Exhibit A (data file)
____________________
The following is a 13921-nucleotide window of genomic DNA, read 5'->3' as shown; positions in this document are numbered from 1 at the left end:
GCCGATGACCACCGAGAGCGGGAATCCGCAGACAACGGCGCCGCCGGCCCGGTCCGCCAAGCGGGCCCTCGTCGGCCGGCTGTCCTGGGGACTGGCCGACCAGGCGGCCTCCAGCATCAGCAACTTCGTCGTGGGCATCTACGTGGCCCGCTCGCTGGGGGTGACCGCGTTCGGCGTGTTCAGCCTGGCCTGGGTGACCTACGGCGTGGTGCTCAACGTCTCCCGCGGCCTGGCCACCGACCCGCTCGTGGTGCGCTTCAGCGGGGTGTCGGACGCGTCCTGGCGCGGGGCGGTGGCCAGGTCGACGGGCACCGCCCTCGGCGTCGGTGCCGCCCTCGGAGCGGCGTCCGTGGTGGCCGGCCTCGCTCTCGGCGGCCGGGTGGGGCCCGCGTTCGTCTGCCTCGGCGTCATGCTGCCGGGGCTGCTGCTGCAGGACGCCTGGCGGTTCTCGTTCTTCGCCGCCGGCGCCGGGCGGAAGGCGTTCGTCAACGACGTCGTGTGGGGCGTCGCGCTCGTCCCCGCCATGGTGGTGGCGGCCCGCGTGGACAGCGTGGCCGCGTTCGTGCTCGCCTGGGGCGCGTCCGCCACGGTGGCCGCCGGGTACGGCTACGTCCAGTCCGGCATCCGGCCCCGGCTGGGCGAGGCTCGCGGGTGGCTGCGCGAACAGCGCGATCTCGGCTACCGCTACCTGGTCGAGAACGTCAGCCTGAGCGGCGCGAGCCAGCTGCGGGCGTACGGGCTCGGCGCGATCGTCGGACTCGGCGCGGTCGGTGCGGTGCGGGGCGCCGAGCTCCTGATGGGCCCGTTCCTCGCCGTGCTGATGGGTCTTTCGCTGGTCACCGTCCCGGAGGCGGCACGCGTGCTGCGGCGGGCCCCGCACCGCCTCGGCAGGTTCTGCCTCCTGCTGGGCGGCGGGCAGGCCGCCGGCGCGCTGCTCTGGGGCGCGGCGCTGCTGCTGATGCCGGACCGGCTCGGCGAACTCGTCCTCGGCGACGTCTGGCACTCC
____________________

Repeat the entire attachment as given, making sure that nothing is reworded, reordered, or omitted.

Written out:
The following is a 13921-nucleotide window of genomic DNA, read 5'->3' as shown; positions in this document are numbered from 1 at the left end:
GCCGATGACCACCGAGAGCGGGAATCCGCAGACAACGGCGCCGCCGGCCCGGTCCGCCAAGCGGGCCCTCGTCGGCCGGCTGTCCTGGGGACTGGCCGACCAGGCGGCCTCCAGCATCAGCAACTTCGTCGTGGGCATCTACGTGGCCCGCTCGCTGGGGGTGACCGCGTTCGGCGTGTTCAGCCTGGCCTGGGTGACCTACGGCGTGGTGCTCAACGTCTCCCGCGGCCTGGCCACCGACCCGCTCGTGGTGCGCTTCAGCGGGGTGTCGGACGCGTCCTGGCGCGGGGCGGTGGCCAGGTCGACGGGCACCGCCCTCGGCGTCGGTGCCGCCCTCGGAGCGGCGTCCGTGGTGGCCGGCCTCGCTCTCGGCGGCCGGGTGGGGCCCGCGTTCGTCTGCCTCGGCGTCATGCTGCCGGGGCTGCTGCTGCAGGACGCCTGGCGGTTCTCGTTCTTCGCCGCCGGCGCCGGGCGGAAGGCGTTCGTCAACGACGTCGTGTGGGGCGTCGCGCTCGTCCCCGCCATGGTGGTGGCGGCCCGCGTGGACAGCGTGGCCGCGTTCGTGCTCGCCTGGGGCGCGTCCGCCACGGTGGCCGCCGGGTACGGCTACGTCCAGTCCGGCATCCGGCCCCGGCTGGGCGAGGCTCGCGGGTGGCTGCGCGAACAGCGCGATCTCGGCTACCGCTACCTGGTCGAGAACGTCAGCCTGAGCGGCGCGAGCCAGCTGCGGGCGTACGGGCTCGGCGCGATCGTCGGACTCGGCGCGGTCGGTGCGGTGCGGGGCGCCGAGCTCCTGATGGGCCCGTTCCTCGCCGTGCTGATGGGTCTTTCGCTGGTCACCGTCCCGGAGGCGGCACGCGTGCTGCGGCGGGCCCCGCACCGCCTCGGCAGGTTCTGCCTCCTGCTGGGCGGCGGGCAGGCCGCCGGCGCGCTGCTCTGGGGCGCGGCGCTGCTGCTGATGCCGGACCGGCTCGGCGAACTCGTCCTCGGCGACGTCTGGCACTCC